THE renewed anti-drug war by the Philippine National Police from March 1 up to yesterday is really “less bloody” compared to the first seven months of the campaign as it has only resulted in the killing of 107 armed drug dealers in clashes with undercover officers, PNP chief Director General Ronald ‘Bato’ M. de la Rosa said yesterday.
Based on the 107 body count in actual police anti-narcotics operations, the PNP chief said it would be really safe to say that ‘Oplan Tokhang Revisited’ is really “less bloody” since the number of defiant armed drug personalities have slowly been dwindling to pose danger to the lives of the police and the public.
Official PNP records showed that from July 1, 2016 to January 30 this year, a total of 2,602 armed drug offenders were killed in gunbattles with the police, making the 107 figure of armed suspects killed in police operations since last March 1 very minimal.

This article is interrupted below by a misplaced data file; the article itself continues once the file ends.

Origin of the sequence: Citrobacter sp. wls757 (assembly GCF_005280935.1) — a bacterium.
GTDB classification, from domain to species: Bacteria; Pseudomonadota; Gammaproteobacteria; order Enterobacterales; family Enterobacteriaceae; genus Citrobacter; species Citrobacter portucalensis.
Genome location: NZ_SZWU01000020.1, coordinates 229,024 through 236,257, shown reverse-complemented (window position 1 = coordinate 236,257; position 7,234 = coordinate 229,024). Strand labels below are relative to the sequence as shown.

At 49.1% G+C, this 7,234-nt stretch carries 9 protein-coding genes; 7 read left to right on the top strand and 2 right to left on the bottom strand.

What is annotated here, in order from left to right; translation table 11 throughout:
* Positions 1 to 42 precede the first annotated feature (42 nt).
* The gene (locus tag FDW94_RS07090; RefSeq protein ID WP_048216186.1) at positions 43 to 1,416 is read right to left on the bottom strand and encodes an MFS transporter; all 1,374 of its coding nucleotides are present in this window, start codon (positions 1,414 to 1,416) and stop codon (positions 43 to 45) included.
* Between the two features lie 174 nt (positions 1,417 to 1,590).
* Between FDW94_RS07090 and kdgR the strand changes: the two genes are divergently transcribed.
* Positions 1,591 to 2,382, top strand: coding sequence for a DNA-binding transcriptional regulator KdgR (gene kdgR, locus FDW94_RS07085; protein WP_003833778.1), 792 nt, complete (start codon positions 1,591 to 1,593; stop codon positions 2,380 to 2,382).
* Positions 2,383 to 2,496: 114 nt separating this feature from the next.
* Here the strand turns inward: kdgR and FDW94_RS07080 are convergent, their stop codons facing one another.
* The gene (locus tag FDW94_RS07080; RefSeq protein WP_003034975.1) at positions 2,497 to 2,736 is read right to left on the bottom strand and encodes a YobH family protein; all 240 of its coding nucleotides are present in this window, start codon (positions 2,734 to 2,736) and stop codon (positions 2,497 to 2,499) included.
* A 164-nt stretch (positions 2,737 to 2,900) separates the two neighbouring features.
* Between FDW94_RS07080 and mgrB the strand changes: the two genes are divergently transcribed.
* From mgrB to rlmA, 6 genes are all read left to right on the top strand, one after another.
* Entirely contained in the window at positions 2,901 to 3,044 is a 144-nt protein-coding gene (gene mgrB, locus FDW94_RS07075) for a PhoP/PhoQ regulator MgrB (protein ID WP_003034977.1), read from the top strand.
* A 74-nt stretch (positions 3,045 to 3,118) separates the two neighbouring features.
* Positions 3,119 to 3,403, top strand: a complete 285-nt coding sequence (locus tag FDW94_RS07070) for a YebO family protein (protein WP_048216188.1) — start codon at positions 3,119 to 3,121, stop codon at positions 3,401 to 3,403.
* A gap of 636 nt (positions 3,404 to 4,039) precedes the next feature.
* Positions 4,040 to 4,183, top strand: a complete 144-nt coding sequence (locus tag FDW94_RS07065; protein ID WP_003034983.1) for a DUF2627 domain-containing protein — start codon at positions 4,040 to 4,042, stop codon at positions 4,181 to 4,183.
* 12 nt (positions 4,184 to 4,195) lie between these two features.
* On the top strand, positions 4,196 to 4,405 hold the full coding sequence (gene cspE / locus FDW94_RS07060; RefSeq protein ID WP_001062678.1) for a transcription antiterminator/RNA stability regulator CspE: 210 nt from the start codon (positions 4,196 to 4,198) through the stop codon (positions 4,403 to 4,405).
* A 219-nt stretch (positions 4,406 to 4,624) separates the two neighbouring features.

He said that multiplying the number by seven would only result in a total of 749.
“The number of armed suspects killed in police operations since last March 1 have been reduced by at least 700 percent compared to the figures from July 1, 2016 to last January 30.
Gen. de la Rosa said the dwindling figure could only mean one thing: that many armed drug suspects have been killed in previous police operations.
The PNP chief said that the PNP Oplan: Double Barrel Alpha Reloaded since last March 1 have already resulted in the arrest of 7,940 drug personalities and the surrender of 71,620 confessed drug dealers and users.
As of yesterday, he said that police nationwide have already conducted 4,973 anti-drug operations and have visited 578,276 houses of known drug personalities.
PNP spokesman Senior Superintendent Dionardo B. Carlos said one policeman has been killed while four others were wounded while battling heavily-armed drug dealers during the period.
Of the nearly 72,000 personalities who yielded to the police as a result of the implementation of the PNP Oplan: Tokhang Revisited, more than 7,500, at least 250 of them confessed drug dealers, have surrendered to the National Capital Region Police Office headed by Director Oscar D. Albayalde.
Gen. de la Rosa said they are convincing those who have yielded to the police to undergo drug treatment and rehabilitation. He said that around 80 percent of them can be treated by community-based drug treatment programs.